I spent a couple of weeks in Milwaukee and was scheduled to return to Port-au-Prince on the morning of Saturday, November 10th. Nick Matthews, our volunteer engineer, was to fly out to the US in the afternoon of the same day. So, we made plans to meet in Port- au-Prince to discuss a few things before going our separate ways. On Friday morning, the 9th, Nick, Junior and Miller, our truck driver, started out on their way from Jérémie to Port-au-Prince. Around 9am, they were about 3 hours into the 6 hour trip when they came to Riviere Glace, or the Ice River. It’s a river that runs between the mountains and is fed by multiple mountain streams. There’s no bridge over the river, just a concrete “apron” on the bottom. Well, it had been raining all through the night and when they got to the river, it was deep and flowing with so much force that no vehicles were able to pass through. Over the years, we have heard multiple stories of cars and trucks being washed downriver, sometimes with fatal consequences for drivers and passengers.  So, there is a very healthy respect around here for the Ice River. The guys decided to wait it out, in hopes that in a few hours the river would go down and they could cross and continue with their trip. Little did they know what was in store for them! As the day wore on, more and more vehicles lined up on both sides of the river, waiting for passage. The rain that had initially stopped picked up again and the river became more fierce as they watched. After hours of waiting, the driver of a pickup truck announced that, if he drank a little moonshine, he’d take his chance with the river.  Unfortunately, it was an inebriated decision and everyone watched in alarm as the back of the pickup was turned around in the current and the truck washed downriver. Fortunately, it got caught up on some rocks and the driver was able to scramble up the riverbank to escape from danger.

Here’s a photo of the waterlogged pickup:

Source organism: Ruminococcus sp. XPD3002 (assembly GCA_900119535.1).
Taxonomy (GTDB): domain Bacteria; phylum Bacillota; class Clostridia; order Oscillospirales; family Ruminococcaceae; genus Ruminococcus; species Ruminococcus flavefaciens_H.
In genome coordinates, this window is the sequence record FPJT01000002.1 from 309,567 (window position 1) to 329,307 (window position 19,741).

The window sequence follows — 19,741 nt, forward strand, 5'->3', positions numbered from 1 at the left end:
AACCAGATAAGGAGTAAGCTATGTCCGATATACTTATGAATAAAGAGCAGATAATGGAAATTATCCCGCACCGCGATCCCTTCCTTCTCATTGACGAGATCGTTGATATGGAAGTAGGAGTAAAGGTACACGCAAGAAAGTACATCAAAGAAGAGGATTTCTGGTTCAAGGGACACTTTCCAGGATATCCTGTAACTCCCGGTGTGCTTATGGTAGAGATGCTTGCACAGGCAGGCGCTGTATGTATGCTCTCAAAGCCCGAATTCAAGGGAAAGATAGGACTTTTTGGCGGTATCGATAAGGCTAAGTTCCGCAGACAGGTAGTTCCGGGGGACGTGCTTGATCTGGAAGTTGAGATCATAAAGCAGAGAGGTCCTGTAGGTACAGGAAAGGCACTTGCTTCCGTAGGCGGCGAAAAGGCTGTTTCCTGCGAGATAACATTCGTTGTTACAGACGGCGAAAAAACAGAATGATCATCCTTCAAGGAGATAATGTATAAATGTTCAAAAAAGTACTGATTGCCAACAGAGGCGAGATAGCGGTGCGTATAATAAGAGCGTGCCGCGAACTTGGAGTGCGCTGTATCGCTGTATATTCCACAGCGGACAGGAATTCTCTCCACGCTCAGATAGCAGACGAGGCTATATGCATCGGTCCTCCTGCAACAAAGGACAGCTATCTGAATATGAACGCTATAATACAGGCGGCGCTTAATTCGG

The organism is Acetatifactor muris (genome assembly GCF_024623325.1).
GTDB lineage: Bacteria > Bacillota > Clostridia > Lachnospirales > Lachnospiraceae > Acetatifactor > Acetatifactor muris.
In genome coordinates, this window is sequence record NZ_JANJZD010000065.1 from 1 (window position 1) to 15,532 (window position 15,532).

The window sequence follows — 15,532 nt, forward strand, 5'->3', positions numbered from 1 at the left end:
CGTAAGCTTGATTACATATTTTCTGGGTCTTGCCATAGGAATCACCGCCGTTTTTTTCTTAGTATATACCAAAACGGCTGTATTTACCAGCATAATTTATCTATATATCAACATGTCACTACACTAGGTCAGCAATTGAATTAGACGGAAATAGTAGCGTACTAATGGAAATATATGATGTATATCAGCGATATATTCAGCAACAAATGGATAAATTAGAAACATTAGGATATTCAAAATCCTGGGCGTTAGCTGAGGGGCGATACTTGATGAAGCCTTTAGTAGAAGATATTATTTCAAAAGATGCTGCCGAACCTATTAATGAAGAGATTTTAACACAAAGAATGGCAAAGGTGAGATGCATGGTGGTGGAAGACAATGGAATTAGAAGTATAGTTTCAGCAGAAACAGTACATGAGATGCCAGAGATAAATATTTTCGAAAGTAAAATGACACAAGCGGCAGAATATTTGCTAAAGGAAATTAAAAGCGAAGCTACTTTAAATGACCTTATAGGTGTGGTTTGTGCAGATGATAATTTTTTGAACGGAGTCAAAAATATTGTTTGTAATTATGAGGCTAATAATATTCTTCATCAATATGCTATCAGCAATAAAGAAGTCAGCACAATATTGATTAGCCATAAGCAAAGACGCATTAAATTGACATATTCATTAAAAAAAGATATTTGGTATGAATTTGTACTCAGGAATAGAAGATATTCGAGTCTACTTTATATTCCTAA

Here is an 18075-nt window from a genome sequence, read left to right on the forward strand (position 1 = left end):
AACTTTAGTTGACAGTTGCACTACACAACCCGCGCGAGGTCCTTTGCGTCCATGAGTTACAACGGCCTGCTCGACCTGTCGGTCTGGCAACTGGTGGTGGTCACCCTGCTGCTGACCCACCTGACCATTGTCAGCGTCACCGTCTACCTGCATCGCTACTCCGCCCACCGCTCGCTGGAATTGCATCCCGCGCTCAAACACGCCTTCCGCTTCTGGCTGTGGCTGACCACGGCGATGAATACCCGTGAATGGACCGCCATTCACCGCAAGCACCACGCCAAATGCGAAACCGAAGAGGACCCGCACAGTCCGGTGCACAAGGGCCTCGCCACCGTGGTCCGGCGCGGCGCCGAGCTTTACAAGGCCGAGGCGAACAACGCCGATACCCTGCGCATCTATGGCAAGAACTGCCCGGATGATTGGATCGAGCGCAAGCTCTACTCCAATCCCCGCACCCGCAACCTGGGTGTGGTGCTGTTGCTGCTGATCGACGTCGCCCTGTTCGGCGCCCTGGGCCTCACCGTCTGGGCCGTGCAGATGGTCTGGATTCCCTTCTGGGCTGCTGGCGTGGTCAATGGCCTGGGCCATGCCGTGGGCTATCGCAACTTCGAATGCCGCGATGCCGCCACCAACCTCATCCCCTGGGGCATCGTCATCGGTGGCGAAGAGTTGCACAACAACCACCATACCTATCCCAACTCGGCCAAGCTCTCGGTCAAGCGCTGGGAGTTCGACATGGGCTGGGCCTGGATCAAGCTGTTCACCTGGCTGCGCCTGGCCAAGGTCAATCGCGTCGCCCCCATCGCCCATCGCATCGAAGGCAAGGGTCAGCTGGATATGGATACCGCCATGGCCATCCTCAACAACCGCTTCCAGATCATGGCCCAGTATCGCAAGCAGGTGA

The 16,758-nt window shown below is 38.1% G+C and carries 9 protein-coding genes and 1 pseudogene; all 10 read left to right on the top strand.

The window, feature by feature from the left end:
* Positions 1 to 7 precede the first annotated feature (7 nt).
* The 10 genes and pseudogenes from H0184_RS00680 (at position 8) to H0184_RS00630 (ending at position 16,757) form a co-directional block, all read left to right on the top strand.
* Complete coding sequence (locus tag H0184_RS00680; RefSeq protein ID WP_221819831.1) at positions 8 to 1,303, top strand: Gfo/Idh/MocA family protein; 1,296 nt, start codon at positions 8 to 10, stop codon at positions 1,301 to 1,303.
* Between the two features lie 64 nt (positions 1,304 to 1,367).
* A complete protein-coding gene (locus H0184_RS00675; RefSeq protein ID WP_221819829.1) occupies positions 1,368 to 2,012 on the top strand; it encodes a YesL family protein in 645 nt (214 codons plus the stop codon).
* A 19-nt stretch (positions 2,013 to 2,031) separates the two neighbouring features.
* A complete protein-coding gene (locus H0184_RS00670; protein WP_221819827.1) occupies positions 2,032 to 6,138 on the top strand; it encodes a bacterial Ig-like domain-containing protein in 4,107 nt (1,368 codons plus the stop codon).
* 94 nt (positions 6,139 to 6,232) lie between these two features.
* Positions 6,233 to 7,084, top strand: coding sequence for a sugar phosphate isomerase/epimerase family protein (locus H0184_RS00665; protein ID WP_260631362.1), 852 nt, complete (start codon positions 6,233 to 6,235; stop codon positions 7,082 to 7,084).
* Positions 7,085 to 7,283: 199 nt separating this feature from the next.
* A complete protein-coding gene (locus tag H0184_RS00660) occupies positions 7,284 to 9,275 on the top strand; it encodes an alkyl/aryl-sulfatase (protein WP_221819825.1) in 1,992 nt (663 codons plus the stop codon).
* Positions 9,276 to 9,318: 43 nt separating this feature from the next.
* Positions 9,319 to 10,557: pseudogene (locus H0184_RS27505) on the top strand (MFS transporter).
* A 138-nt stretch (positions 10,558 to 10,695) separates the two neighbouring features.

A few hours later, on the other side of the river, a brave, but not-so-smart truck driver decided to battle with Mother Nature as well. This time, his aim was a bit off and he drove the truck off the cement apron and onto the riverbed, where he stayed for hours.

Here’s the lopsided truck in the river:

My three compatriots spent the night in the jeep and finally made it across the river around 5am, racing to Port-au-Prince, where they met me at the airport 10 minutes before my arrival. We laughed together at their sleepless, but exciting night, and talked about the treachery of the Ice River. After running some errands and seeing Nick off at the airport, Junior and I headed back to Cherlie’s house in Port-au-Prince to rest. The driver wasn’t going back to Jérémie with us, so I was going to be driving the jeep back.  Since I had only slept for an hour the night before leaving for Haiti, I decided to sleep for a couple of hours and then drive through the evening to get home. If we waited until the next morning, we wouldn’t get home until Sunday afternoon and I had to get prepared for a full day of clinic on Monday. Too much to do in one day, or so went my reasoning!

By 5pm I was awake, refreshed with a shower and in the jeep with Junior, on our way out of Port-au-Prince. We made a quick stop in Aquin at Junior’s house to drink a cup of coffee and Junior’s mother packed up a bowl of hot rice and meat sauce for us “in case you get hungry”.  An hour later, we found ourselves at the Ice River, with the depressing sight of 5 big trucks and 3 pickups waiting in front of us. It had been raining in the mountains again and the river was in full force, stopping traffic on both sides as it had done the day before. So much for laughing about others’ experiences! We gingerly made our way down to the river’s edge, and decided that it would definitely be a night spent in the jeep. So, we turned off the engine, locked the doors, ate the delicious rice and sauce and settled down for a fitful night of sleep, interrupted periodically by more vehicles pulling up behind us, voices talking, radios blaring, etc. We made it across the river at 6:30 in the morning, with three guys standing on our rear bumper to give us more weight! It was a little added security and made my heart beat a little less rapidly. We were home in Jérémie by 9am and had a wonderful, relaxing day unpacking and getting ready for a busy week. We said more than one prayer of thanksgiving during the day, and renewed our respect for the forces of Nature. Another road adventure in a country full of surprises!

-Dr. Wolf

Truck Crossing the River